Black men suffer disproportionately from mental health problems
Men are struggling to cope with the emotional impact of the recession, a mental health charity has warned.
Almost 40% of men admit to feeling low at the moment with job security, work and money playing on their minds, a Mind survey of 2,000 adults found.
Yet men are less likely than women to seek help from their GP or a counsellor, the results suggested.
The charity said 2.7m men in England currently have a mental health problem such as depression, anxiety or stress.
Men responding to the survey seemed to be more reluctant to talk about when they were feeling stressed or low than women.
Only 29% of men would talk to friends about their problems compared with 53% of women and they were also less likely to talk to their family.
Men were also less likely to seek out professional help and a third would feel embarrassed about it.
And 5% of men said they had experienced suicidal thoughts compared with 2% of women.
A report from Mind, has called for the government to produce a men's mental health strategy and for employers to do more to help stressed male workers.
Mind said even though men and women experience mental health problems in roughly equal numbers, men are much less likely to be diagnosed and treated for it.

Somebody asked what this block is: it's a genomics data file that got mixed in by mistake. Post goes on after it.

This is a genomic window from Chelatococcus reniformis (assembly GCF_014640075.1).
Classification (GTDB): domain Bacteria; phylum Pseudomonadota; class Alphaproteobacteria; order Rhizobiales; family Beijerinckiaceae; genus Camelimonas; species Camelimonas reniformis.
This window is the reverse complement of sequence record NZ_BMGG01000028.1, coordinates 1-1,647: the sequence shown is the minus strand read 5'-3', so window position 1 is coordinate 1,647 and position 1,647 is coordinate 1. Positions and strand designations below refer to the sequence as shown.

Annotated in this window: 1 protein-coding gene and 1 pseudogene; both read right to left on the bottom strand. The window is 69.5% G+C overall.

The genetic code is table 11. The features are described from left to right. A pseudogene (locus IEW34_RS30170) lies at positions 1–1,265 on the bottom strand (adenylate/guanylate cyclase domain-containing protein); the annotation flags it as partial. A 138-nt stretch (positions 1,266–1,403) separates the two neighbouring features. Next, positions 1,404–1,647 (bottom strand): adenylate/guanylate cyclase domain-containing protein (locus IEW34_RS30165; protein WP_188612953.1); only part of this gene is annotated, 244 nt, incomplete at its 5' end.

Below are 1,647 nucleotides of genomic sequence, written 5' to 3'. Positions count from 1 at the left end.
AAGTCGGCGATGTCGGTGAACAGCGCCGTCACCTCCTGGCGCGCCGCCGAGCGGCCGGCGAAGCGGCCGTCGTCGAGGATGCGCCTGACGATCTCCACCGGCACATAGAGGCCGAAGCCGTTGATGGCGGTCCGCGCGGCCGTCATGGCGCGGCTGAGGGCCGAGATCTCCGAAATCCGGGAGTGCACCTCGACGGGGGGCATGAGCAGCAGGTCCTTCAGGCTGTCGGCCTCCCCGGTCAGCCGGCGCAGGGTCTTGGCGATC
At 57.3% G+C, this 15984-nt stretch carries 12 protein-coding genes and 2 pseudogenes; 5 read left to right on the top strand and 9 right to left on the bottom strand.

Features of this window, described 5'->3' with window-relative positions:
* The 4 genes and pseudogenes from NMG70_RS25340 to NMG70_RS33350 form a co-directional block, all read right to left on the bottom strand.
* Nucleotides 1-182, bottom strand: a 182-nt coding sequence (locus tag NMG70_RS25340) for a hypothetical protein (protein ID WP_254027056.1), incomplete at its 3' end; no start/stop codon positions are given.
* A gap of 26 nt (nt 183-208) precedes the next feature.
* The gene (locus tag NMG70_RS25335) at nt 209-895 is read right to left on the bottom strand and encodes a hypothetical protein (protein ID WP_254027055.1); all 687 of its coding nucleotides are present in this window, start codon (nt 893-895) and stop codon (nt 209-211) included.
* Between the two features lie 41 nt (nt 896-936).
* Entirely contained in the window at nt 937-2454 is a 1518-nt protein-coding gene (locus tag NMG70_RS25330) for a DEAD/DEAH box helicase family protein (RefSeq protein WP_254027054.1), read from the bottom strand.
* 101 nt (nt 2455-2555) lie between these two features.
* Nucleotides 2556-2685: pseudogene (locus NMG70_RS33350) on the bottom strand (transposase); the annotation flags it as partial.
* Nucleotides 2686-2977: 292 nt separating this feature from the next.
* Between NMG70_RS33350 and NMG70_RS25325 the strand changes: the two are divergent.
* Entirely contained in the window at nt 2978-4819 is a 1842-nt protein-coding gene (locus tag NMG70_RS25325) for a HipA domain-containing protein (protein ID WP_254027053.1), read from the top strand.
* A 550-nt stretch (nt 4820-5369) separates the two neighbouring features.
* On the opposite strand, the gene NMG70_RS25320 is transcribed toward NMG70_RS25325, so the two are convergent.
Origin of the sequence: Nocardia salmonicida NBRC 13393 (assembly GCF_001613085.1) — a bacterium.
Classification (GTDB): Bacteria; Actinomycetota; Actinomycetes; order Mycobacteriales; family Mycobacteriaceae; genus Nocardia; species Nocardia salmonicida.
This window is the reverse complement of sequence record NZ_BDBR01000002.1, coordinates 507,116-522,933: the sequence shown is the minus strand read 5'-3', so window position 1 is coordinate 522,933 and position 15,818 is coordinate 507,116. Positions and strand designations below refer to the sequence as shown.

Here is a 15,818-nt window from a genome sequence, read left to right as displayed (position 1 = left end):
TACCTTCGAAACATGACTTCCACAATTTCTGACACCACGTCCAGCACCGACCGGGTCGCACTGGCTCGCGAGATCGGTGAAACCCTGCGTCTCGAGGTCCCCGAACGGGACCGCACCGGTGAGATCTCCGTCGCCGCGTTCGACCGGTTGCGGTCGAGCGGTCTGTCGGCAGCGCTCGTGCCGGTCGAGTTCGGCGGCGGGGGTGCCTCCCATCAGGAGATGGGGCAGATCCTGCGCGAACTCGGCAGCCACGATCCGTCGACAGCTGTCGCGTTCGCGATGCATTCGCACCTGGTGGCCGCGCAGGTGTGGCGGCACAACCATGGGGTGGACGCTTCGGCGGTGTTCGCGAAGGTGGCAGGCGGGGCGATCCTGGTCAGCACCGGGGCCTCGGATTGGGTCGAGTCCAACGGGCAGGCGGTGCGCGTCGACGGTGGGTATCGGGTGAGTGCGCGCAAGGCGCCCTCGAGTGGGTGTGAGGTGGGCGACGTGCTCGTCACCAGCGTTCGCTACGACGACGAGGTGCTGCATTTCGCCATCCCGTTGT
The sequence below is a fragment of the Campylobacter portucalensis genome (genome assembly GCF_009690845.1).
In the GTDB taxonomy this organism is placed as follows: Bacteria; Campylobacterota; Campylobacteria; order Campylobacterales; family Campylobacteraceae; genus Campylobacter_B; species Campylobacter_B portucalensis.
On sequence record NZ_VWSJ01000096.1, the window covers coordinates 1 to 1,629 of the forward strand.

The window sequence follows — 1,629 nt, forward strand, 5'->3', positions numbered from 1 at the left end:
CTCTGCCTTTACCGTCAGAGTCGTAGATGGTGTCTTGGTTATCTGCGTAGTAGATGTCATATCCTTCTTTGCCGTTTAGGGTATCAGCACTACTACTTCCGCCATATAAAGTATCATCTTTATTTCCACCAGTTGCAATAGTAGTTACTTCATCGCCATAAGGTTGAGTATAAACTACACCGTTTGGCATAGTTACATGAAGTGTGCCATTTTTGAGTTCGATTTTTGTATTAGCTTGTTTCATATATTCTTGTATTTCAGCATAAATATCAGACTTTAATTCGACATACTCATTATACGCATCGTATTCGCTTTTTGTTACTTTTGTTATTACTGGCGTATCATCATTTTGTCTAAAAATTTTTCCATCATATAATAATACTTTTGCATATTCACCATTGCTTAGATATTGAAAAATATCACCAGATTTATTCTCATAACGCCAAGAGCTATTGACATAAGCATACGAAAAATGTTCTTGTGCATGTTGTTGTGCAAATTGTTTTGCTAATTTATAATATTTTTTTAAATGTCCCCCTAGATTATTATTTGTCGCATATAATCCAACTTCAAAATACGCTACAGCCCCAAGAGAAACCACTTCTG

The recession could make the situation much worse, with research showing one in seven men develop depression within six months of losing their jobs.
Some minority ethnic groups are at a higher risk of mental distress than others, Mind said.
For example African Caribbean men are three times more likely than white men to be formally detained under the Mental Health Act and are also more likely to be inpatients on mental health wards and to receive invasive medical treatments.
Paul Farmer, chief executive at Mind, said: "The recession is clearly having a detrimental impact on the nation's mental health, but men in particular are struggling with the emotional impact.
"Being a breadwinner is something that is still crucial to the male psyche so if a man loses his job he loses a large part of his identity putting his mental wellbeing in jeopardy.
"The problem is that too many men wrongly believe that admitting mental distress makes them weak and this kind of self stigma can cost lives."
He added that the NHS must become more "male-friendly" offering treatments that appeal to men, like exercise on prescription or computerised therapy and advertising their services in places men frequent.
Stephen Fry who is supporting the Mind campaign to encourage men to seek help, said: "For so long I tried to get on with my life and career, somehow coping with the huge highs and lows I experienced.
"If I had felt able to get it off my chest when I was younger I could have got more of the support I needed."
Peter Cooper, spokesman for the British Psychological Society, said the fact that men were less likely to talk about feelings added to anxiety and depression and unhealthy behaviours such as drinking.
"With men there's much more shame about say the loss of a job or the loss of a home.
"The type of help that men need includes psychotherapy but what they are also desperate for is pragmatic practical help."